the awfulness of that line
     

    I don't get it.

     

    What's so bad?

     

     

    I think that people watching the movie are supposed to be able to realize that the statement implies, "the same thing that happens to other living things", whereas people on this forum prefer to yank up their paints, point in trumph, and say, "Oh yeah? Well, what about a lightning rod!? Yeah, not so smart now, are you? Huh! Yeah!"

    You just fail at being a pedantic dickweed.



  • @Smitty said:

    @mott555 said:
    They always get tech stuff wrong. Especially movies like Die Hard 4, Eagle Eye, and Independence Day.

    You don't believe that a reasonably smart guy can just whip up a computer virus which will massively cripple an unknown and highly advanced alien computer system? I do this kind of thing in between Wintergrasp runs on WoW, n00b.

    Wait are you trying to say that using computers from 2000 (or earlier, cant remember the year of independence day) we can decrypt encryption codes aliens would use in their computer systems.... they must be using windows 95 in those UFOs.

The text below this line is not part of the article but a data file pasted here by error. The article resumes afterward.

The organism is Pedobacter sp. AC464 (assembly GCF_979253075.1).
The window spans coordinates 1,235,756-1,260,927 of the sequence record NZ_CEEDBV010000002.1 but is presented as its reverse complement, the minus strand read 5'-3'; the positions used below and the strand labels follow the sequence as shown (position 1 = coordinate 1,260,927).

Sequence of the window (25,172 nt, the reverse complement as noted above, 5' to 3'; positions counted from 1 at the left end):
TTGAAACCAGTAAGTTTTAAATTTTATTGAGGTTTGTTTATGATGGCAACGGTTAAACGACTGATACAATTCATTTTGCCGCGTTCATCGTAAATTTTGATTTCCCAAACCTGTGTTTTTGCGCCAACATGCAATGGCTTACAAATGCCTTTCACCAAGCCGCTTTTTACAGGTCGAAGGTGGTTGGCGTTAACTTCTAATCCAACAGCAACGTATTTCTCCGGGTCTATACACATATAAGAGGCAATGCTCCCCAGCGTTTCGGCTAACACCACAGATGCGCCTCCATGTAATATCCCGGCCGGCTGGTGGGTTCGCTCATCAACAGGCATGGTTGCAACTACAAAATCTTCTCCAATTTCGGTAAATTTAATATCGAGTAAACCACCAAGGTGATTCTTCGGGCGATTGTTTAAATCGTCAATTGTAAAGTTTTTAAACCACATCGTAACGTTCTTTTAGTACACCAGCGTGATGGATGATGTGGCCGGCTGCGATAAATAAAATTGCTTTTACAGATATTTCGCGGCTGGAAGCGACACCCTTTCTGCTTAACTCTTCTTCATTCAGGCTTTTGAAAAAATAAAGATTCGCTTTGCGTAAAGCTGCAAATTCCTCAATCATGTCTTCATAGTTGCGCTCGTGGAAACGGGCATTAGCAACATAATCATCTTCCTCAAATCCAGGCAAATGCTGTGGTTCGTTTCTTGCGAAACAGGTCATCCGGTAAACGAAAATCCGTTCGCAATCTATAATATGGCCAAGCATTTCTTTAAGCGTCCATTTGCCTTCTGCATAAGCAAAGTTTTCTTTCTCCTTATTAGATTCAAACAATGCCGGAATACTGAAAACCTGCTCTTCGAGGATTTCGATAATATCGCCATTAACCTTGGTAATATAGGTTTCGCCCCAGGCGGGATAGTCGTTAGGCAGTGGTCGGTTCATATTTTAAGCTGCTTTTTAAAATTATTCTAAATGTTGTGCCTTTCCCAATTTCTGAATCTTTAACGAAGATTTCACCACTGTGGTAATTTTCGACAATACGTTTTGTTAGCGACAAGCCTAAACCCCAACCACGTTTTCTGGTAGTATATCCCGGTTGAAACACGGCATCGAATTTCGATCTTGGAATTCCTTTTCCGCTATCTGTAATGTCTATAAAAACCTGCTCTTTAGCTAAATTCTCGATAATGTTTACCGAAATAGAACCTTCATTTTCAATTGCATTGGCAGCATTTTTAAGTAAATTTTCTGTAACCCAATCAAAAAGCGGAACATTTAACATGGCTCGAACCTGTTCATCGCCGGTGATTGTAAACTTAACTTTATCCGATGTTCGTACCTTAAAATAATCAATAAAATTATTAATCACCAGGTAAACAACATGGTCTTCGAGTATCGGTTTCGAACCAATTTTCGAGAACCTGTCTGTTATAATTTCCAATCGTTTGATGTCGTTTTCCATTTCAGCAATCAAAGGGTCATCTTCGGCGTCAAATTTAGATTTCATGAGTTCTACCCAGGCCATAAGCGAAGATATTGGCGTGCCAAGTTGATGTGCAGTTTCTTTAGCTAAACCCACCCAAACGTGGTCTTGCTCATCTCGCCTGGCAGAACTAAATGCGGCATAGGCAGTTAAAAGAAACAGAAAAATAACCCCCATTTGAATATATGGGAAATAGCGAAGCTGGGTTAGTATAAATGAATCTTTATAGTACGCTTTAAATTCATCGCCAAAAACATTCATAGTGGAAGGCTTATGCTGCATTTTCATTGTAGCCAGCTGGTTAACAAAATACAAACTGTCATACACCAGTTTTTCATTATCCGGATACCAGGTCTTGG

Microsoft, destroying civilizations, one mothership at a time.

    Edit: I think they probably used social engeneering to get it done. "Hello dude on the mothership? This is steve from one of the destructo ships. Listen our captain forgot the password to access the weapon systems, mind faxing it over to us? I mean I really would hate for Dan to get killed for just being a little forgetful... Oh whats a fax? Nevermind just convert your information to binary and send it to that giant mountain with a big antena sticking out of it. Cool, thanks bro!"